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  2. 2
    Weight Gain or Weight Loss.
    In order to have a normal period, you need to have a certain amount of body fat. The fat cells make estrogen, so that you can ovulate and have normal menstruation every month. If you are too thin or overweight, this can cause missed periods and can affect ovulation or a woman's capacity to bear a child. Achieving the right body weight definitely helps not just for aesthetic purposes but for ensuring overall optimum health.
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  3. 3
    Stress.
    This can do crazy things to our body. Women usually experience hair loss, anxiety, mood swings, and can even simultaneously cause an interruption in ovulation which then results in the menstruation cycle coming to a halt.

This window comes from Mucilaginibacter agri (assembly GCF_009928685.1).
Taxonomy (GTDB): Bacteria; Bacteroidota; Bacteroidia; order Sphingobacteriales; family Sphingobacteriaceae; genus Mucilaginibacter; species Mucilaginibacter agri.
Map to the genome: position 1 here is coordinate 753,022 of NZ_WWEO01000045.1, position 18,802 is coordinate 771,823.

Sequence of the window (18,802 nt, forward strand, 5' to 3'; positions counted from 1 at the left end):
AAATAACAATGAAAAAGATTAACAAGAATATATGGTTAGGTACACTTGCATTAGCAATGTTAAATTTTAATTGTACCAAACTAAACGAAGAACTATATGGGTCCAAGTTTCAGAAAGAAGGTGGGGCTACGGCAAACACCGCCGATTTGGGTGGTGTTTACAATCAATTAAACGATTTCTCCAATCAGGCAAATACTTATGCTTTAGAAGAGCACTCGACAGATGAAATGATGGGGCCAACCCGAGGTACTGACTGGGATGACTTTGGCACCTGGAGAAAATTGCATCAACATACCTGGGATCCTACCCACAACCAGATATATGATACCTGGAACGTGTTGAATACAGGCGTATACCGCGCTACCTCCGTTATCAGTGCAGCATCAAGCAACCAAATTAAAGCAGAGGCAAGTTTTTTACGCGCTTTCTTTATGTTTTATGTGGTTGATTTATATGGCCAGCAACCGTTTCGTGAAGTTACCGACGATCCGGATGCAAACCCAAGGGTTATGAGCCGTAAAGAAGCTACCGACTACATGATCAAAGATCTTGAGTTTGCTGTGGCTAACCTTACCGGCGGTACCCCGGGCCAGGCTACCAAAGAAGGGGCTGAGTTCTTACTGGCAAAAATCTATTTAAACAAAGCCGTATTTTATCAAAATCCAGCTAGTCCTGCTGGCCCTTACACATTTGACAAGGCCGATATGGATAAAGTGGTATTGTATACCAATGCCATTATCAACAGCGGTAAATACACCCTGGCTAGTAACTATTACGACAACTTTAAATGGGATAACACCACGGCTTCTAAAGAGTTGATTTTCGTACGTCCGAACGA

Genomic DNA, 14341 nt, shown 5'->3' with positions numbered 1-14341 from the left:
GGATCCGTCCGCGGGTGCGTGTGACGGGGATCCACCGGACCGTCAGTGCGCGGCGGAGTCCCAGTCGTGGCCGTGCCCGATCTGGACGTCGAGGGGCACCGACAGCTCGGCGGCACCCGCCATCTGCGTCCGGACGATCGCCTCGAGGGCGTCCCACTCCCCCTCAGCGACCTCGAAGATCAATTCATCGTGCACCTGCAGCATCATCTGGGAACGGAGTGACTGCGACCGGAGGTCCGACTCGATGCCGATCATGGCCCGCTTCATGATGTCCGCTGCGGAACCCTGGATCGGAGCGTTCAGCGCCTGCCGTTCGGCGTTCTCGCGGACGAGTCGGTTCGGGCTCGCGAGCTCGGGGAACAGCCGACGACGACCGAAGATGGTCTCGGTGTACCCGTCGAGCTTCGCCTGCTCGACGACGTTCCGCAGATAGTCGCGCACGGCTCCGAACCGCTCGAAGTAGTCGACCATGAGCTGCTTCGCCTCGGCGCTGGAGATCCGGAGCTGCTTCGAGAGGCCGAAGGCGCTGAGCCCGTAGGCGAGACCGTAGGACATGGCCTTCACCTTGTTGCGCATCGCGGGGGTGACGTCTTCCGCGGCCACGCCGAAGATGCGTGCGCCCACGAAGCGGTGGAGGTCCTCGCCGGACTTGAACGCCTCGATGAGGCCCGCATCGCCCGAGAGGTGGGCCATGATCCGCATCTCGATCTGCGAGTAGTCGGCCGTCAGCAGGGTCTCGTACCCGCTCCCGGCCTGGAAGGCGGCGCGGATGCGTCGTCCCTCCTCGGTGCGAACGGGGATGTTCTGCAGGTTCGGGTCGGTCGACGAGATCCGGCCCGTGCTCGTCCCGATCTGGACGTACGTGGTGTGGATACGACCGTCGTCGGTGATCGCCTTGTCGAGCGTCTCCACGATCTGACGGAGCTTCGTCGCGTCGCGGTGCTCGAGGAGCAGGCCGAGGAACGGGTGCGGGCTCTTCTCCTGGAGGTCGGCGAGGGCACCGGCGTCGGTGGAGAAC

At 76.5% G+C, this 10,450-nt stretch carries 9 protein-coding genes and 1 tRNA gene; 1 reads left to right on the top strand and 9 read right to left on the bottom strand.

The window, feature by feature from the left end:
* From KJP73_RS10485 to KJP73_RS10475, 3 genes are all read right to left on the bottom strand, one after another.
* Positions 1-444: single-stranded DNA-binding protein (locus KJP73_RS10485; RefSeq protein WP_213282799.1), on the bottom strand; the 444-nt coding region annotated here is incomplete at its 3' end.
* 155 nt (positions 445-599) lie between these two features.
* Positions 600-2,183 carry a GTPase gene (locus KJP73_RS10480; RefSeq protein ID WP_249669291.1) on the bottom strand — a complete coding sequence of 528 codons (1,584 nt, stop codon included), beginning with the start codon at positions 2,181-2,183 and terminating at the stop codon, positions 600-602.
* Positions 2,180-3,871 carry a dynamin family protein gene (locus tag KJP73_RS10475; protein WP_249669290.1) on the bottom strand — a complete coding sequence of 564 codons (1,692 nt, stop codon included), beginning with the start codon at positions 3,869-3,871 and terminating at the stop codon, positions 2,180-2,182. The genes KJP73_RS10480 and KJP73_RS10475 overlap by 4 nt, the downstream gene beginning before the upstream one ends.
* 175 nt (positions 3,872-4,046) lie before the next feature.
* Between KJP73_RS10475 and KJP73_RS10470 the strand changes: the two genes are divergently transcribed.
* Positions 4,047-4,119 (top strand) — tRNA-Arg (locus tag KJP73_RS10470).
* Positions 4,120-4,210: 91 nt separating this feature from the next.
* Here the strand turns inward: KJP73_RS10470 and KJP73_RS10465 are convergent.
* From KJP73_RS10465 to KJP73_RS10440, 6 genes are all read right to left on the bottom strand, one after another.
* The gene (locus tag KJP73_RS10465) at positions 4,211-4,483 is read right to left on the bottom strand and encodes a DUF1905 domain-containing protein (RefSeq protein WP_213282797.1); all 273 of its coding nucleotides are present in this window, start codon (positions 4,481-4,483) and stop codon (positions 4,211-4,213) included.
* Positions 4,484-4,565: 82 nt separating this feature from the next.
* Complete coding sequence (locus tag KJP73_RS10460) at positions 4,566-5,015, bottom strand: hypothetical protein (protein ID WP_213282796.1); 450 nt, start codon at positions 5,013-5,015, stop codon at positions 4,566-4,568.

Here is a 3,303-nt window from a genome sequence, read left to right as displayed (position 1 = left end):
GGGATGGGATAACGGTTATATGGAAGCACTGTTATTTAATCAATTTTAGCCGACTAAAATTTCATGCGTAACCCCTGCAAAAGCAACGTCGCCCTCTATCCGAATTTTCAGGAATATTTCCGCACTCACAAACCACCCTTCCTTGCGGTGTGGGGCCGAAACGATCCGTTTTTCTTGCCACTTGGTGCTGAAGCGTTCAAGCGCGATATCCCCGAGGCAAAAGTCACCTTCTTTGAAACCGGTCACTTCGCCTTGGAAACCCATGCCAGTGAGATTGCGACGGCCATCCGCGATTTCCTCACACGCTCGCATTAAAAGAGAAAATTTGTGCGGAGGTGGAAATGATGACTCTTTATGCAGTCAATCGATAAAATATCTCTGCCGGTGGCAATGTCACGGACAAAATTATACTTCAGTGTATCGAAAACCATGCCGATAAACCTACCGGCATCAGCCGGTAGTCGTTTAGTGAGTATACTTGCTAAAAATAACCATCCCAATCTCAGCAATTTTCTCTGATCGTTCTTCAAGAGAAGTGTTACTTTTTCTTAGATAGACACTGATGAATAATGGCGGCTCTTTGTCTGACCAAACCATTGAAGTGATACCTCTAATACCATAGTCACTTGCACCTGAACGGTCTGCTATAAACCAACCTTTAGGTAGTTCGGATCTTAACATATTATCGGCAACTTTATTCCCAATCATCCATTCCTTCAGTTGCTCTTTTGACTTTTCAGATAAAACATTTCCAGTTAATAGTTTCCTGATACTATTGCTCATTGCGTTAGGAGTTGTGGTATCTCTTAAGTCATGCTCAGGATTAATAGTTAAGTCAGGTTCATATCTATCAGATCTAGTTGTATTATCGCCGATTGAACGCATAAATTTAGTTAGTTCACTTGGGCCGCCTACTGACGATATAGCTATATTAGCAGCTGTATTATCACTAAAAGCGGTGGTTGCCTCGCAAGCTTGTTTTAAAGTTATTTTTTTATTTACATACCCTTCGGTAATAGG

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  4. 4
    Eating disorders.
    People who suffer from certain eating disorders such as bulimia or anorexia nervosa tend to have low body weight which creates hormonal imbalance that becomes a setback in ovulation and regular menstrual flow. Certain extreme and ridiculously fast fad dieting techniques can cause hormones to go berserk and cause disruption in menarche flow as well as you life and career balance.
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  5. 5
    Hormonal Imbalance.
    There are different factors that can contribute to hormonal imbalance specifically in a woman's body such as high testosterone levels, low spikes in estrogen levels, presence of tumors or defect of the pituitary gland, and a trouble in the thyroid gland.